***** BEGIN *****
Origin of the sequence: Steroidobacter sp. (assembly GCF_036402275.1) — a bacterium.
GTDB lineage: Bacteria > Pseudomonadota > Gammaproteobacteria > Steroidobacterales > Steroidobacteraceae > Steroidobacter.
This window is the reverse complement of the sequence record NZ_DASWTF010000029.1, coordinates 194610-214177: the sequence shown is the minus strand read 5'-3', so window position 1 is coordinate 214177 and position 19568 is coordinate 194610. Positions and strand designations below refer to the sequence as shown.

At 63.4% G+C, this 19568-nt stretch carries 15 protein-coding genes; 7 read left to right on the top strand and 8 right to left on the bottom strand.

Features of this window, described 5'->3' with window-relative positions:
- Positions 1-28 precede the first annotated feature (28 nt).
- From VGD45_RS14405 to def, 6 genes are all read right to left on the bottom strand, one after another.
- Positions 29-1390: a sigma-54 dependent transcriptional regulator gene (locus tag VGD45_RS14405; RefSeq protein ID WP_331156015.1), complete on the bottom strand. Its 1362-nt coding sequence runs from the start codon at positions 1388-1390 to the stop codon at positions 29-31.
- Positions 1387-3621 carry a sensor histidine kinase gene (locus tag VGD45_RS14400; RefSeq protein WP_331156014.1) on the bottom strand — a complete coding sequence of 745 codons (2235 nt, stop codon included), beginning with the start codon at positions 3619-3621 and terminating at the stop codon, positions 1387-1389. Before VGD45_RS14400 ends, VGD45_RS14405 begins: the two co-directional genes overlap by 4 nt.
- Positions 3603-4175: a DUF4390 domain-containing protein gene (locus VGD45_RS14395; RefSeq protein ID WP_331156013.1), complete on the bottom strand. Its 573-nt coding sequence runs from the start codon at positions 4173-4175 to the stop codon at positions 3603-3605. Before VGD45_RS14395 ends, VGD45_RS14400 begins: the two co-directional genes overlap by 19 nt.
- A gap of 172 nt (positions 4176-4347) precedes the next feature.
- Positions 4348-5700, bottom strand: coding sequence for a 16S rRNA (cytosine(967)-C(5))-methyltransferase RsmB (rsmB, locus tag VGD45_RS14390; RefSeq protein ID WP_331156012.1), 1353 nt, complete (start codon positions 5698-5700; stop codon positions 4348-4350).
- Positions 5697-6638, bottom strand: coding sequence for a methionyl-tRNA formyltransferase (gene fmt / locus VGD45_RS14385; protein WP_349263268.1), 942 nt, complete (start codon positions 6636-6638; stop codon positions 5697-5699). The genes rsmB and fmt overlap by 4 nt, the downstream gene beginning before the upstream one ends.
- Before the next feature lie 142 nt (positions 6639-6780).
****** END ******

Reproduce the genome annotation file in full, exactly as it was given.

Origin of the sequence: Steroidobacter sp. (assembly GCF_036402275.1) — a bacterium.
GTDB lineage: Bacteria > Pseudomonadota > Gammaproteobacteria > Steroidobacterales > Steroidobacteraceae > Steroidobacter.
This window is the reverse complement of the sequence record NZ_DASWTF010000029.1, coordinates 194610-214177: the sequence shown is the minus strand read 5'-3', so window position 1 is coordinate 214177 and position 19568 is coordinate 194610. Positions and strand designations below refer to the sequence as shown.

At 63.4% G+C, this 19568-nt stretch carries 15 protein-coding genes; 7 read left to right on the top strand and 8 right to left on the bottom strand.

Features of this window, described 5'->3' with window-relative positions:
- Positions 1-28 precede the first annotated feature (28 nt).
- From VGD45_RS14405 to def, 6 genes are all read right to left on the bottom strand, one after another.
- Positions 29-1390: a sigma-54 dependent transcriptional regulator gene (locus tag VGD45_RS14405; RefSeq protein ID WP_331156015.1), complete on the bottom strand. Its 1362-nt coding sequence runs from the start codon at positions 1388-1390 to the stop codon at positions 29-31.
- Positions 1387-3621 carry a sensor histidine kinase gene (locus tag VGD45_RS14400; RefSeq protein WP_331156014.1) on the bottom strand — a complete coding sequence of 745 codons (2235 nt, stop codon included), beginning with the start codon at positions 3619-3621 and terminating at the stop codon, positions 1387-1389. Before VGD45_RS14400 ends, VGD45_RS14405 begins: the two co-directional genes overlap by 4 nt.
- Positions 3603-4175: a DUF4390 domain-containing protein gene (locus VGD45_RS14395; RefSeq protein ID WP_331156013.1), complete on the bottom strand. Its 573-nt coding sequence runs from the start codon at positions 4173-4175 to the stop codon at positions 3603-3605. Before VGD45_RS14395 ends, VGD45_RS14400 begins: the two co-directional genes overlap by 19 nt.
- A gap of 172 nt (positions 4176-4347) precedes the next feature.
- Positions 4348-5700, bottom strand: coding sequence for a 16S rRNA (cytosine(967)-C(5))-methyltransferase RsmB (rsmB, locus tag VGD45_RS14390; RefSeq protein ID WP_331156012.1), 1353 nt, complete (start codon positions 5698-5700; stop codon positions 4348-4350).
- Positions 5697-6638, bottom strand: coding sequence for a methionyl-tRNA formyltransferase (gene fmt / locus VGD45_RS14385; protein WP_349263268.1), 942 nt, complete (start codon positions 6636-6638; stop codon positions 5697-5699). The genes rsmB and fmt overlap by 4 nt, the downstream gene beginning before the upstream one ends.
- Before the next feature lie 142 nt (positions 6639-6780).